What are cold sores?
Cold sores (herpes labialis, or oral herpes), are a recurrent skin infection caused by the herpes simplex virus (HSV). This virus is usually found in the ganglia nerve and, in stressful circumstances, the virus can be activated and will spread to the lips, leading to the destruction of many epidermis cells. Given its other names, cold sores unsurprisingly appear most commonly on the lips. However, the virus can also appear on the nose, cheeks and fingers. In women, it can often appear on the lower back and buttocks.
What are the symptoms of cold sores?
First, a tingling, itching and burning sensation may be felt on or around the lips. This stage is followed by redness and swelling. Finally, clustered, fluid-filled sores appear. Cold sores usually heal in seven to ten days, but can reactivate at any point after certain triggers such as fatigue and stress, the menstrual cycle, or sun exposure.
How to treat cold sores
Cold sores are often treated with antiviral creams or ointments. However, the efficacy of antiviral creams isn’t always guaranteed because they only work when the virus is in its reduplication phase. In a healthy individual, this phase should only last a couple of hours, so applying any antiviral cream outside of this short time frame only delays healing as the tissue is already torn. Applying creams to already broken tissue could also cause bacterial growth. Thanks to aluminum chloride, Astringent Gel is a very effective symptomatic treatment. Instead of targeting the virus itself, Astringent Gel helps to dry out the sores, reduce swelling and calm itching, helping the cold sores to heal more quickly, and minimizing the risk of scarring.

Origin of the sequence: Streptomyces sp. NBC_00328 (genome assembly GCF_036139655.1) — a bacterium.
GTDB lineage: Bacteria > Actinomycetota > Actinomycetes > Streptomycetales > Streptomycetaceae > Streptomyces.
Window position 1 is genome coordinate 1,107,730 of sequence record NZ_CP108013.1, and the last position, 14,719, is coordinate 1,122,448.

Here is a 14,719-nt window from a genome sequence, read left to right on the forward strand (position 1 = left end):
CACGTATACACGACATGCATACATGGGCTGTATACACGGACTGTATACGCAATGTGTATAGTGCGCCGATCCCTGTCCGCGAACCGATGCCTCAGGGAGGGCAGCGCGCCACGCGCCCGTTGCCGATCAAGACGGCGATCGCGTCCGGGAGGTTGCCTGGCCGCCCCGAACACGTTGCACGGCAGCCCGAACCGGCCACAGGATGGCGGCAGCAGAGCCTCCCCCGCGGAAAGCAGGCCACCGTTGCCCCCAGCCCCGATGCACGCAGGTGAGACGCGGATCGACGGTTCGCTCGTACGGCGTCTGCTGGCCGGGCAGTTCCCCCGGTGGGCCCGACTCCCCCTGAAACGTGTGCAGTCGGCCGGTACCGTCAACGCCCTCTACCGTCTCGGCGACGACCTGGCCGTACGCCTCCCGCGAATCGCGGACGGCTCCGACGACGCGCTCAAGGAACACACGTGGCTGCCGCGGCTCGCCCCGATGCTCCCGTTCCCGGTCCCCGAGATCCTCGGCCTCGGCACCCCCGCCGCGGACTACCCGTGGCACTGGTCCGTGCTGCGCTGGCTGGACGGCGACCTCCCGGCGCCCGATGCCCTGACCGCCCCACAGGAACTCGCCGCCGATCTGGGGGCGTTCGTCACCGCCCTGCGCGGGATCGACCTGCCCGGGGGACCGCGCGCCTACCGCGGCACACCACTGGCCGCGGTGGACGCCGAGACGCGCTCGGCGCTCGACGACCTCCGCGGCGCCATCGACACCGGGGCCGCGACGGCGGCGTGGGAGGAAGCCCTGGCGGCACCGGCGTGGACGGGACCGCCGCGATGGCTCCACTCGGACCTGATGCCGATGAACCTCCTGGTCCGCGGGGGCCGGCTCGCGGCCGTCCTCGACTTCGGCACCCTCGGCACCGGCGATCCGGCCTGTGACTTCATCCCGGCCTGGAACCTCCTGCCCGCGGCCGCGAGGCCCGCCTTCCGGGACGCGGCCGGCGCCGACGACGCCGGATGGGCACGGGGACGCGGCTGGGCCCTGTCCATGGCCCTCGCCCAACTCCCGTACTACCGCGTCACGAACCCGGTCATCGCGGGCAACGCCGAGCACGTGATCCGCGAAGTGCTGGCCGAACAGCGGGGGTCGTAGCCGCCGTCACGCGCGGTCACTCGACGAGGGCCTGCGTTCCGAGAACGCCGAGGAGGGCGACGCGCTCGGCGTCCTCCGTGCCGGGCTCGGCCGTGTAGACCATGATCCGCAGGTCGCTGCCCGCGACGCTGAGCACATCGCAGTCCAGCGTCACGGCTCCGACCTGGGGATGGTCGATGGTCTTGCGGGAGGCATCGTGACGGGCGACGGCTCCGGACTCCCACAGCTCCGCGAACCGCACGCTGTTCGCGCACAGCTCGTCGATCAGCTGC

- Apply Astringent Gel several times a day until the sores have dried out.
- After the sores have dried, apply PEG Balm two or three times a day to help the scabs detach.
Avoid using natural remedies such as vinegar compresses, chamomile tea, baking soda, lemon juice or ice. Although these remedies may help scabs detach quickly, they irritate the cells of the skin, meaning that such remedies can actually prolong inflammation and delay long-term healing.